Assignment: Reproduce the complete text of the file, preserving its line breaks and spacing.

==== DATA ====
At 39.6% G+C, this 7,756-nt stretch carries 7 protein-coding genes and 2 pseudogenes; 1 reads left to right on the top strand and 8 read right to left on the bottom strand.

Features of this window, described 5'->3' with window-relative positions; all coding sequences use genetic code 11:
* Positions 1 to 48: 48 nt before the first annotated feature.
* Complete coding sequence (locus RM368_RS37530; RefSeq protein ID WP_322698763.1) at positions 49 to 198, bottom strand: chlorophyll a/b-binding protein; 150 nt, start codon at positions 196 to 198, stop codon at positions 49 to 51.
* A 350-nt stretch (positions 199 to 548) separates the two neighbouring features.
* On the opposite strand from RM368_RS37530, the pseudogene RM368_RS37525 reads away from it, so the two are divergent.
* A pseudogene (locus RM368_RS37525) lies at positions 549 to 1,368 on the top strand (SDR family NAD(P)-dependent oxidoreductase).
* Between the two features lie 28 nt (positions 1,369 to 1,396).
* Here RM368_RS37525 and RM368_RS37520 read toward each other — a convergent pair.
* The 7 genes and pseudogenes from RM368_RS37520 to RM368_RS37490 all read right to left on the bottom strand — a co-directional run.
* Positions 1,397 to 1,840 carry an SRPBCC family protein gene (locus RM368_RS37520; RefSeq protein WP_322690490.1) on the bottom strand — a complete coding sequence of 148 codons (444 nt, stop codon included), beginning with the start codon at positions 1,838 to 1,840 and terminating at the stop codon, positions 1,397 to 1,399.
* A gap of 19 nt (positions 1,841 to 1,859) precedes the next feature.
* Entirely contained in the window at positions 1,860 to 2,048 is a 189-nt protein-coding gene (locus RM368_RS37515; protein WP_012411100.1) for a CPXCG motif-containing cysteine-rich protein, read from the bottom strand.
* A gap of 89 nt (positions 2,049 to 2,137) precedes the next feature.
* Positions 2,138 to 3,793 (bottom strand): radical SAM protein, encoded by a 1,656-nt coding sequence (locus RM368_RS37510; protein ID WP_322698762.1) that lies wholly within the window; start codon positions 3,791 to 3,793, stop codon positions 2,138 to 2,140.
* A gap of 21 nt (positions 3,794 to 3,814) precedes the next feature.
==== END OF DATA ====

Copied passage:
At 39.6% G+C, this 7,756-nt stretch carries 7 protein-coding genes and 2 pseudogenes; 1 reads left to right on the top strand and 8 read right to left on the bottom strand.

Features of this window, described 5'->3' with window-relative positions; all coding sequences use genetic code 11:
* Positions 1 to 48: 48 nt before the first annotated feature.
* Complete coding sequence (locus RM368_RS37530; RefSeq protein ID WP_322698763.1) at positions 49 to 198, bottom strand: chlorophyll a/b-binding protein; 150 nt, start codon at positions 196 to 198, stop codon at positions 49 to 51.
* A 350-nt stretch (positions 199 to 548) separates the two neighbouring features.
* On the opposite strand from RM368_RS37530, the pseudogene RM368_RS37525 reads away from it, so the two are divergent.
* A pseudogene (locus RM368_RS37525) lies at positions 549 to 1,368 on the top strand (SDR family NAD(P)-dependent oxidoreductase).
* Between the two features lie 28 nt (positions 1,369 to 1,396).
* Here RM368_RS37525 and RM368_RS37520 read toward each other — a convergent pair.
* The 7 genes and pseudogenes from RM368_RS37520 to RM368_RS37490 all read right to left on the bottom strand — a co-directional run.
* Positions 1,397 to 1,840 carry an SRPBCC family protein gene (locus RM368_RS37520; RefSeq protein WP_322690490.1) on the bottom strand — a complete coding sequence of 148 codons (444 nt, stop codon included), beginning with the start codon at positions 1,838 to 1,840 and terminating at the stop codon, positions 1,397 to 1,399.
* A gap of 19 nt (positions 1,841 to 1,859) precedes the next feature.
* Entirely contained in the window at positions 1,860 to 2,048 is a 189-nt protein-coding gene (locus RM368_RS37515; protein WP_012411100.1) for a CPXCG motif-containing cysteine-rich protein, read from the bottom strand.
* A gap of 89 nt (positions 2,049 to 2,137) precedes the next feature.
* Positions 2,138 to 3,793 (bottom strand): radical SAM protein, encoded by a 1,656-nt coding sequence (locus RM368_RS37510; protein ID WP_322698762.1) that lies wholly within the window; start codon positions 3,791 to 3,793, stop codon positions 2,138 to 2,140.
* A gap of 21 nt (positions 3,794 to 3,814) precedes the next feature.